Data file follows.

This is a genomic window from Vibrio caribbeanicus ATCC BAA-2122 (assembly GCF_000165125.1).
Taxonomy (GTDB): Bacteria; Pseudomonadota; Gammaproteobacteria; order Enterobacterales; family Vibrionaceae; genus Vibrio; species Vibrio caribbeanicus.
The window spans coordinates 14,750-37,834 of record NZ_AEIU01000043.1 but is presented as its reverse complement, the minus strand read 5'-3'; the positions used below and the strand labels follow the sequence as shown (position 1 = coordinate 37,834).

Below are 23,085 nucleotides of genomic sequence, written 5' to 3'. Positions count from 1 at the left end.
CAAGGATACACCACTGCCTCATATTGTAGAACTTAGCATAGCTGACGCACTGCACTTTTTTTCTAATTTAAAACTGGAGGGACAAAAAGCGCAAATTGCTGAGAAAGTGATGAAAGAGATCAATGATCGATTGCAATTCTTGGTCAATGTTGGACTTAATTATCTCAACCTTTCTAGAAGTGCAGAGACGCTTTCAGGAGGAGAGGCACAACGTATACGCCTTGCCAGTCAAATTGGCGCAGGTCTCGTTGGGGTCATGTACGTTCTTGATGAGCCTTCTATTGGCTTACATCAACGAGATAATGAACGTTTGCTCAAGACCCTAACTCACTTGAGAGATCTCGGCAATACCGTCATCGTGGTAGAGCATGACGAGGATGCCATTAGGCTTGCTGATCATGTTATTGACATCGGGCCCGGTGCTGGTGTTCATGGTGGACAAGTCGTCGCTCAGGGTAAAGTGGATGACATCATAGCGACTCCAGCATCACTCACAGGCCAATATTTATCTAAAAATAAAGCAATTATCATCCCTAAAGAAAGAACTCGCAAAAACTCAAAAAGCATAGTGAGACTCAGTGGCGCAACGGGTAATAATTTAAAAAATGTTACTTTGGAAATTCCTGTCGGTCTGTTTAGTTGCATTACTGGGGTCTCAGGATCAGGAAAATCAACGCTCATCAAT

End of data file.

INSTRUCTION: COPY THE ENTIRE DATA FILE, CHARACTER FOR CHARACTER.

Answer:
This is a genomic window from Vibrio caribbeanicus ATCC BAA-2122 (assembly GCF_000165125.1).
Taxonomy (GTDB): Bacteria; Pseudomonadota; Gammaproteobacteria; order Enterobacterales; family Vibrionaceae; genus Vibrio; species Vibrio caribbeanicus.
The window spans coordinates 14,750-37,834 of record NZ_AEIU01000043.1 but is presented as its reverse complement, the minus strand read 5'-3'; the positions used below and the strand labels follow the sequence as shown (position 1 = coordinate 37,834).

Below are 23,085 nucleotides of genomic sequence, written 5' to 3'. Positions count from 1 at the left end.
CAAGGATACACCACTGCCTCATATTGTAGAACTTAGCATAGCTGACGCACTGCACTTTTTTTCTAATTTAAAACTGGAGGGACAAAAAGCGCAAATTGCTGAGAAAGTGATGAAAGAGATCAATGATCGATTGCAATTCTTGGTCAATGTTGGACTTAATTATCTCAACCTTTCTAGAAGTGCAGAGACGCTTTCAGGAGGAGAGGCACAACGTATACGCCTTGCCAGTCAAATTGGCGCAGGTCTCGTTGGGGTCATGTACGTTCTTGATGAGCCTTCTATTGGCTTACATCAACGAGATAATGAACGTTTGCTCAAGACCCTAACTCACTTGAGAGATCTCGGCAATACCGTCATCGTGGTAGAGCATGACGAGGATGCCATTAGGCTTGCTGATCATGTTATTGACATCGGGCCCGGTGCTGGTGTTCATGGTGGACAAGTCGTCGCTCAGGGTAAAGTGGATGACATCATAGCGACTCCAGCATCACTCACAGGCCAATATTTATCTAAAAATAAAGCAATTATCATCCCTAAAGAAAGAACTCGCAAAAACTCAAAAAGCATAGTGAGACTCAGTGGCGCAACGGGTAATAATTTAAAAAATGTTACTTTGGAAATTCCTGTCGGTCTGTTTAGTTGCATTACTGGGGTCTCAGGATCAGGAAAATCAACGCTCATCAAT